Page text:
[show abstract][hide abstract] ABSTRACT: Chronic infections with the human malaria parasite Plasmodium falciparum depend on antigenic variation. P. falciparum erythrocyte membrane protein 1 (PfEMP1), the major erythrocyte surface antigen mediating parasite sequestration in the microvasculature, is encoded in parasites by a highly diverse family of var genes. Antigenic switching is mediated by clonal variation in var expression, and recent in vitro studies have demonstrated a role for epigenetic processes in var regulation. Expression of particular PfEMP1 variants may result in parasite enrichment in different tissues, a factor in the development of severe disease. Here, we study in vivo human infections and provide evidence that infection-induced stress responses in the host can modify PfEMP1 expression via the perturbation of epigenetic mechanisms. Our work suggests that severe disease may not be the direct result of an adaptive virulence strategy to maximize parasite survival but that it may indicate a loss of control of the carefully regulated process of antigenic switching that maintains chronic infections.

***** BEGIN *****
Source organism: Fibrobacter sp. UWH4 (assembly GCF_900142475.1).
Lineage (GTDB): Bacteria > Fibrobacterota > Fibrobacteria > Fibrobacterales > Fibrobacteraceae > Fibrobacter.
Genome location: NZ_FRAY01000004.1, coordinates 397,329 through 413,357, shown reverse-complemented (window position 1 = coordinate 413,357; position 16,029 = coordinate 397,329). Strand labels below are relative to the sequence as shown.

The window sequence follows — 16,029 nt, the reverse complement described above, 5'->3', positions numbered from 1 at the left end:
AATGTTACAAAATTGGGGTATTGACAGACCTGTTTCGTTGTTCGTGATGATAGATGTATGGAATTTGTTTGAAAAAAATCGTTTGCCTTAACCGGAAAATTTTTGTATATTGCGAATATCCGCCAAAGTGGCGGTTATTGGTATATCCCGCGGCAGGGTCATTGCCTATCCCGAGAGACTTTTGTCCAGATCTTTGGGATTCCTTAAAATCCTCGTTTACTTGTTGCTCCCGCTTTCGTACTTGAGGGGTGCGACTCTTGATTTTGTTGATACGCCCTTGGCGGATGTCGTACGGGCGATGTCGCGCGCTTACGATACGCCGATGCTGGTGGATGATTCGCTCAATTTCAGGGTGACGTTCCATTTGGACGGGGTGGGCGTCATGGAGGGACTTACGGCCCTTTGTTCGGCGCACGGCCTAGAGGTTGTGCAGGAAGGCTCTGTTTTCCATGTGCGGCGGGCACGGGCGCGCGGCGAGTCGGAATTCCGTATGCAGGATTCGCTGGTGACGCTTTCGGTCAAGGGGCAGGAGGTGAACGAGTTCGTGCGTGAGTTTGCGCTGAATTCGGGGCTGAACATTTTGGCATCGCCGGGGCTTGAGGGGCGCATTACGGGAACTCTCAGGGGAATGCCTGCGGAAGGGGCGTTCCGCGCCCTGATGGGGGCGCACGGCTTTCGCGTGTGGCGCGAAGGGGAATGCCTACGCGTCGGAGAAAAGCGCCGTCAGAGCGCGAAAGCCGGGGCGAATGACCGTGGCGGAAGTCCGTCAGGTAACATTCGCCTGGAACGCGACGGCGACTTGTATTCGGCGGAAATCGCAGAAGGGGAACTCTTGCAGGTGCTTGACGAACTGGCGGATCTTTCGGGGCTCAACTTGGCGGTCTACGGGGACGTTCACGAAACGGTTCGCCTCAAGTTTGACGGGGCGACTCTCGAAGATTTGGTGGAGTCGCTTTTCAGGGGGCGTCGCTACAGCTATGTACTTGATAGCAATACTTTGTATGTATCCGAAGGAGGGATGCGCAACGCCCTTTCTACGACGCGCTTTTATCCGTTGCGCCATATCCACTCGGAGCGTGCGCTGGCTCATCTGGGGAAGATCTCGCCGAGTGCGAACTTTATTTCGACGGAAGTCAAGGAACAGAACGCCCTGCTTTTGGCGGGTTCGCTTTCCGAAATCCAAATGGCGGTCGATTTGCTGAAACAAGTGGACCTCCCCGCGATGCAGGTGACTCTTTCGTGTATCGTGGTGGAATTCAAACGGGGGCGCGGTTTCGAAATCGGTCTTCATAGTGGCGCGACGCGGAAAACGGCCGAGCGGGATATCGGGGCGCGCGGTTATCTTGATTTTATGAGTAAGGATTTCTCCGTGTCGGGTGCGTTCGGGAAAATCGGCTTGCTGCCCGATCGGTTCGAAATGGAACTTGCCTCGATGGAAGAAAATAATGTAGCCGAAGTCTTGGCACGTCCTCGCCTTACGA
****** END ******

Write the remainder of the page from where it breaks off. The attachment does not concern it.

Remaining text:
The Journal of Infectious Diseases 03/2012; 205(10):1593-600. · 5.85 Impact Factor